Zea mays; insertion–deletion polymorphism; genetic mapping; molecular marker; positional cloning
Precise genome editing in complex genomes is enabled by engineered nucleases that can be programmed to cleave in a site-specific manner. Here, we fused the small, sequence-tolerant monomeric nuclease domain from the homing endonuclease I-TevI to transcription-like activator effectors (TALEs) to create monomeric Tev-TALE nucleases (Tev-mTALENs). Using the PthXo1 TALE scaffold to optimize the Tev-mTALEN architecture, we found that choice of the N-terminal fusion point on the TALE greatly influenced activity in yeast-based assays, and that the length of the linker used affected the optimal spacing of the TALE binding site from the I-TevI cleavage site, specified by the motif 5′-CNNNG-3′. By assaying activity on all 64 possible sequence variants of this motif, we discovered that in the Tev-mTALEN context, I-TevI prefers A/T-rich triplets over G/C-rich ones at the cleavage site. Profiling of nucleotide requirements in the DNA spacer that separates the CNNNG motif from the TALE binding site revealed substantial, but not complete, tolerance to sequence variation. Tev-mTALENs showed robust mutagenic activity on an episomal target in HEK 293T cells consistent with specific cleavage followed by nonhomologous end-joining repair. Our data substantiate the applicability of Tev-mTALENs as genome-editing tools but highlight DNA spacer and cleavage site nucleotide preferences that, while enhancing specificity, do confer moderate targeting constraints.
monomeric TALEN; GIY-YIG nuclease; I-TevI; TAL effector; genome editing
The concept of auxotrophic complementation has been proposed as an approach to identify genes in essential metabolic pathways in Drosophila melanogaster. However, it has achieved limited success to date, possibly due to the low probability of finding mutations fit with the chemically defined profile. Instead of using the chemically defined culture media lacking specific nutrients, we used bare minimum culture medium, i.e., 4% sucrose, for adult Drosophila. We identified a nutritional conditional lethal mutant and localized a c.95C > A mutation in the Drosophila pyridoxine 5′-phosphate oxidase gene [dPNPO or sugarlethal (sgll)] using meiotic recombination mapping, deficiency mapping, and whole genome sequencing. PNPO converts dietary vitamin B6 such as pyridoxine to its active form pyridoxal 5′-phosphate (PLP). The missense mutation (sgll95) results in the substitution of alanine to aspartate (p.Ala32Asp). The sgll95 flies survive well on complete medium but all die within 6 d on 4% sucrose only diet, which can be rescued by pyridoxine or PLP supplement, suggesting that the mutation does not cause the complete loss of PNPO activity. The sgll knockdown further confirms its function as the Drosophila PNPO. Because better tools for positional cloning and cheaper whole genome sequencing have made the identification of point mutations much easier than before, alleviating the necessity to pinpoint specific metabolic pathways before gene identification, we propose that nutritional conditional screens based on bare minimum growth media like ours represent promising approaches for discovering important genes and mutations in metabolic pathways, thereby accelerating the establishment of in vivo models that recapitulate human metabolic diseases.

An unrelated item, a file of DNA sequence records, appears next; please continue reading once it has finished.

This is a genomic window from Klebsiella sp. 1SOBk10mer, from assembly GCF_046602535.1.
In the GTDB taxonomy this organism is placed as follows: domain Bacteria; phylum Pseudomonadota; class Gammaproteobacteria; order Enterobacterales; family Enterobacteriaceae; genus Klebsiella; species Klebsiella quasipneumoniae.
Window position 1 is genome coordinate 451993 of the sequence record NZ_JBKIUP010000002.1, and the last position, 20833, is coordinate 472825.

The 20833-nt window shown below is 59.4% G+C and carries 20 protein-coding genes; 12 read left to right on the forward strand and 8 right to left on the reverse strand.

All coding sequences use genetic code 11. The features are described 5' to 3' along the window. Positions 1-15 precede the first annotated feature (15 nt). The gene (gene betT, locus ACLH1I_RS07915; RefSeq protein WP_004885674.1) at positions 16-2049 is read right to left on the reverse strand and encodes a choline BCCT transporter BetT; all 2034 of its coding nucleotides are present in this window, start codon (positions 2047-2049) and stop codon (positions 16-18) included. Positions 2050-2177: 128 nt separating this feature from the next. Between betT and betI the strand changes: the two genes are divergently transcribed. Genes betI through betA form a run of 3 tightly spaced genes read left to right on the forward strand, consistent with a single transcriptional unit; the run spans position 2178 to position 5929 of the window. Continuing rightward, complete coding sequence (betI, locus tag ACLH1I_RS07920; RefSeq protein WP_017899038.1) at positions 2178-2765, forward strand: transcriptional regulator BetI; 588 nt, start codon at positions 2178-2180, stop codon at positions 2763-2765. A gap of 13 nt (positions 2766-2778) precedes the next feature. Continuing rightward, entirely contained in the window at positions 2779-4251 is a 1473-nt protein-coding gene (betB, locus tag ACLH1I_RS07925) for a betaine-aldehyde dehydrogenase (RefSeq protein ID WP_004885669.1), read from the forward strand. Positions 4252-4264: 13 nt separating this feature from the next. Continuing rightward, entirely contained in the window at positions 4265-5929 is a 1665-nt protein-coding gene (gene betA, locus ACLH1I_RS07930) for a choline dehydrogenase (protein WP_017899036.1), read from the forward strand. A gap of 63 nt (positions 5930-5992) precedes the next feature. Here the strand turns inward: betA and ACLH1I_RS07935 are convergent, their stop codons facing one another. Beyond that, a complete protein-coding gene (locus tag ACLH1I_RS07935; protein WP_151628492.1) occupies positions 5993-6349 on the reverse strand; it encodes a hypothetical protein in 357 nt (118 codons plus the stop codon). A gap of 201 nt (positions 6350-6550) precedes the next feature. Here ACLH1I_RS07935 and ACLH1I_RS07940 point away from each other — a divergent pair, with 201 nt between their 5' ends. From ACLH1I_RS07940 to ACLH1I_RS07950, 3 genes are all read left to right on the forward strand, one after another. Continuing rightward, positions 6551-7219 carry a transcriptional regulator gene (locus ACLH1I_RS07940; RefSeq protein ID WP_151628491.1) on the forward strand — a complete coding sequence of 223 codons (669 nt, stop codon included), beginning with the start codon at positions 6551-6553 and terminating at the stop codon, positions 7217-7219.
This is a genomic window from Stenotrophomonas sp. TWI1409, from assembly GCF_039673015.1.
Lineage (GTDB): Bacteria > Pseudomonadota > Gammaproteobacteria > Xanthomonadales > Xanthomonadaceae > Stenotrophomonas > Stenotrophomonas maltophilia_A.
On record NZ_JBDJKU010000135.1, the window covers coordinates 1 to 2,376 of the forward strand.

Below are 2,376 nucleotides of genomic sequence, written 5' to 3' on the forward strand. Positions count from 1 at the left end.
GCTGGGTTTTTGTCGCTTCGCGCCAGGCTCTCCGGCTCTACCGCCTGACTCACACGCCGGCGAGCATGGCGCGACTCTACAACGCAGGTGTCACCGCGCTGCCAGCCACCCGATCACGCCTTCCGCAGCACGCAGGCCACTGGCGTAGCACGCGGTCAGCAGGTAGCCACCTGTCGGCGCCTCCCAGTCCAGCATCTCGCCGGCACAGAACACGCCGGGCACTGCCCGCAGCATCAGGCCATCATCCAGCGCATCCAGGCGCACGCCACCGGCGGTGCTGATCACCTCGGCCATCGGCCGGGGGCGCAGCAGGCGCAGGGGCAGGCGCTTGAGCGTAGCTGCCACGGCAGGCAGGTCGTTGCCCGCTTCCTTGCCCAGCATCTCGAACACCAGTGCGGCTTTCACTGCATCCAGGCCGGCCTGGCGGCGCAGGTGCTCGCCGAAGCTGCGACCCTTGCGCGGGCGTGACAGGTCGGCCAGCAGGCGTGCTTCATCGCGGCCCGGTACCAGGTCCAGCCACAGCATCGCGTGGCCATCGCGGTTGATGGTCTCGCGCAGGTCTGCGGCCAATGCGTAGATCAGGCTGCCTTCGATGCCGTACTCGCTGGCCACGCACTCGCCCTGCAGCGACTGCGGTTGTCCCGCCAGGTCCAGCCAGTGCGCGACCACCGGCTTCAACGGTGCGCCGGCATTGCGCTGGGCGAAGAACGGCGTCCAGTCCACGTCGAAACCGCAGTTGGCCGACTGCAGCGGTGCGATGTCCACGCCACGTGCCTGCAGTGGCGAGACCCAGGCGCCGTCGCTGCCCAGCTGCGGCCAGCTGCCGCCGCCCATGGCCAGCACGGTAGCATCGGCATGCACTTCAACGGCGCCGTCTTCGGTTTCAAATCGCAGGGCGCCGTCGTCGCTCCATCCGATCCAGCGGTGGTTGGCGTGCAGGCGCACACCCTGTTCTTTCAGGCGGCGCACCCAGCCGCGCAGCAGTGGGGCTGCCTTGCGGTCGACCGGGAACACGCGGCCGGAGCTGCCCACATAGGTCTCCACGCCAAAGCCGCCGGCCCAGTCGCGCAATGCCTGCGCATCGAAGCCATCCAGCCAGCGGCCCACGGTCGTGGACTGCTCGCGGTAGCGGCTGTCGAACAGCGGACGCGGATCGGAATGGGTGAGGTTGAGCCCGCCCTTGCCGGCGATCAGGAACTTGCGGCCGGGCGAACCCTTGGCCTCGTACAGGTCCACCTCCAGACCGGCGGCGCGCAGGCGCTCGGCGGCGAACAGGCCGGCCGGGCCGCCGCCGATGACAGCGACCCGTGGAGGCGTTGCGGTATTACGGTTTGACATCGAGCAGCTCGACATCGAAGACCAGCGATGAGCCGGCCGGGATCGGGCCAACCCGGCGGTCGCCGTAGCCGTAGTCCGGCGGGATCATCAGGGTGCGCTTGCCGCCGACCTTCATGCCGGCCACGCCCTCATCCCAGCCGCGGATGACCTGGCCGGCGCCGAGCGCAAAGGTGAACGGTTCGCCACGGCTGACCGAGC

nutritional conditional lethal; auxotrophs; pyridoxine 5′-phosphate oxidase; vitamin B6; congenital metabolic diseases
Students in college courses struggle to understand many concepts fundamental to transmission and evolutionary genetics, including multilocus inheritance, recombination, Hardy-Weinberg, and genetic drift. These students consistently ask for more demonstrations and more practice problems. With this demand in mind, the “Genetics and Evolution” app was designed to help students (and their instructors) by providing a suite of tools granting them the ability to: (1) simulate genetic crosses with varying numbers of genes and patterns of inheritance, (2) simulate allele frequency changes under natural selection and/ or genetic drift, (3) quiz themselves to reinforce terminology (customizable by any instructor for their whole classroom), *4) solve various problems (recombination fractions, Hardy-Weinberg, heritability, population growth), and (5) generate literally an infinite number of practice problems in all of these areas to try on their own. Although some of these functions are available elsewhere, the alternatives do not have the ability to instantly generate new practice problems or achieve these diverse functions in devices that students carry in their pockets every day.
app; education; terminology; simulations
Many organisms can acclimate to new environments through phenotypic plasticity, a complex trait that can be heritable, subject to selection, and evolve. However, the rate and genetic basis of plasticity evolution remain largely unknown. We experimentally evolved outbred populations of the nematode Caenorhabditis remanei under an acute heat shock during early larval development. When raised in a nonstressful environment, ancestral populations were highly sensitive to a 36.8° heat shock and exhibited high mortality. However, initial exposure to a nonlethal high temperature environment resulted in significantly reduced mortality during heat shock (hormesis). Lines selected for heat shock resistance rapidly evolved the capacity to withstand heat shock in the native environment without any initial exposure to high temperatures, and early exposure to high temperatures did not lead to further increases in heat resistance. This loss of plasticity would appear to have resulted from the genetic assimilation of the heat induction response in the noninducing environment. However, analyses of transcriptional variation via RNA-sequencing from the selected populations revealed no global changes in gene regulation correlated with the observed changes in heat stress resistance. Instead, assays of the phenotypic response across a broader range of temperatures revealed that the induced plasticity was not fixed across environments, but rather the threshold for the response was shifted to higher temperatures over evolutionary time. These results demonstrate that apparent genetic assimilation can result from shifting thresholds of induction across environments and that analysis of the broader environmental context is critically important for understanding the evolution of phenotypic plasticity.